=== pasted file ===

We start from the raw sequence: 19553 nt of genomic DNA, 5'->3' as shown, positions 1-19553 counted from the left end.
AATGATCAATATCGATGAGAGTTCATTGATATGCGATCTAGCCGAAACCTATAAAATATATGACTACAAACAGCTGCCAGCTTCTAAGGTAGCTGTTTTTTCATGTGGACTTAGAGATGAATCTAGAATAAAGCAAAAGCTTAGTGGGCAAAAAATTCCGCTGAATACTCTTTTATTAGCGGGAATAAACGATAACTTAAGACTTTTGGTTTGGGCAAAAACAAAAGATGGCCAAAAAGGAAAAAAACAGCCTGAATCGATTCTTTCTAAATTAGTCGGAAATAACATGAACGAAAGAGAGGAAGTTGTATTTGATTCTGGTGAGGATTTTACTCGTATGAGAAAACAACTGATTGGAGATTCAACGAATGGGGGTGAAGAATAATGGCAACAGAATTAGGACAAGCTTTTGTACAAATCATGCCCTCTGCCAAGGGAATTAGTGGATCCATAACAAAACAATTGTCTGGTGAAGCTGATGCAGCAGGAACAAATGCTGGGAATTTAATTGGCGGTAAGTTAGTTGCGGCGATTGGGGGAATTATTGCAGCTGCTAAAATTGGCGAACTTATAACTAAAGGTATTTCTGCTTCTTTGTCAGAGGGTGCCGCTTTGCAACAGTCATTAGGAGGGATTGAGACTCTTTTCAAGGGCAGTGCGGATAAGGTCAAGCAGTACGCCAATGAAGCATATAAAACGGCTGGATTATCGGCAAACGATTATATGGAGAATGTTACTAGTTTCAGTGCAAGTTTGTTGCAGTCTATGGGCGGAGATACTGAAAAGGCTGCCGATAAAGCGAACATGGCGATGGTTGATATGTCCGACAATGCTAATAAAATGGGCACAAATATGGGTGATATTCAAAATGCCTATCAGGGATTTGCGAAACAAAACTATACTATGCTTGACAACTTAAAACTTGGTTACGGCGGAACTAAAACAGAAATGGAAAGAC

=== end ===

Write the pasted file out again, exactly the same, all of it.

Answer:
We start from the raw sequence: 19553 nt of genomic DNA, 5'->3' as shown, positions 1-19553 counted from the left end.
AATGATCAATATCGATGAGAGTTCATTGATATGCGATCTAGCCGAAACCTATAAAATATATGACTACAAACAGCTGCCAGCTTCTAAGGTAGCTGTTTTTTCATGTGGACTTAGAGATGAATCTAGAATAAAGCAAAAGCTTAGTGGGCAAAAAATTCCGCTGAATACTCTTTTATTAGCGGGAATAAACGATAACTTAAGACTTTTGGTTTGGGCAAAAACAAAAGATGGCCAAAAAGGAAAAAAACAGCCTGAATCGATTCTTTCTAAATTAGTCGGAAATAACATGAACGAAAGAGAGGAAGTTGTATTTGATTCTGGTGAGGATTTTACTCGTATGAGAAAACAACTGATTGGAGATTCAACGAATGGGGGTGAAGAATAATGGCAACAGAATTAGGACAAGCTTTTGTACAAATCATGCCCTCTGCCAAGGGAATTAGTGGATCCATAACAAAACAATTGTCTGGTGAAGCTGATGCAGCAGGAACAAATGCTGGGAATTTAATTGGCGGTAAGTTAGTTGCGGCGATTGGGGGAATTATTGCAGCTGCTAAAATTGGCGAACTTATAACTAAAGGTATTTCTGCTTCTTTGTCAGAGGGTGCCGCTTTGCAACAGTCATTAGGAGGGATTGAGACTCTTTTCAAGGGCAGTGCGGATAAGGTCAAGCAGTACGCCAATGAAGCATATAAAACGGCTGGATTATCGGCAAACGATTATATGGAGAATGTTACTAGTTTCAGTGCAAGTTTGTTGCAGTCTATGGGCGGAGATACTGAAAAGGCTGCCGATAAAGCGAACATGGCGATGGTTGATATGTCCGACAATGCTAATAAAATGGGCACAAATATGGGTGATATTCAAAATGCCTATCAGGGATTTGCGAAACAAAACTATACTATGCTTGACAACTTAAAACTTGGTTACGGCGGAACTAAAACAGAAATGGAAAGAC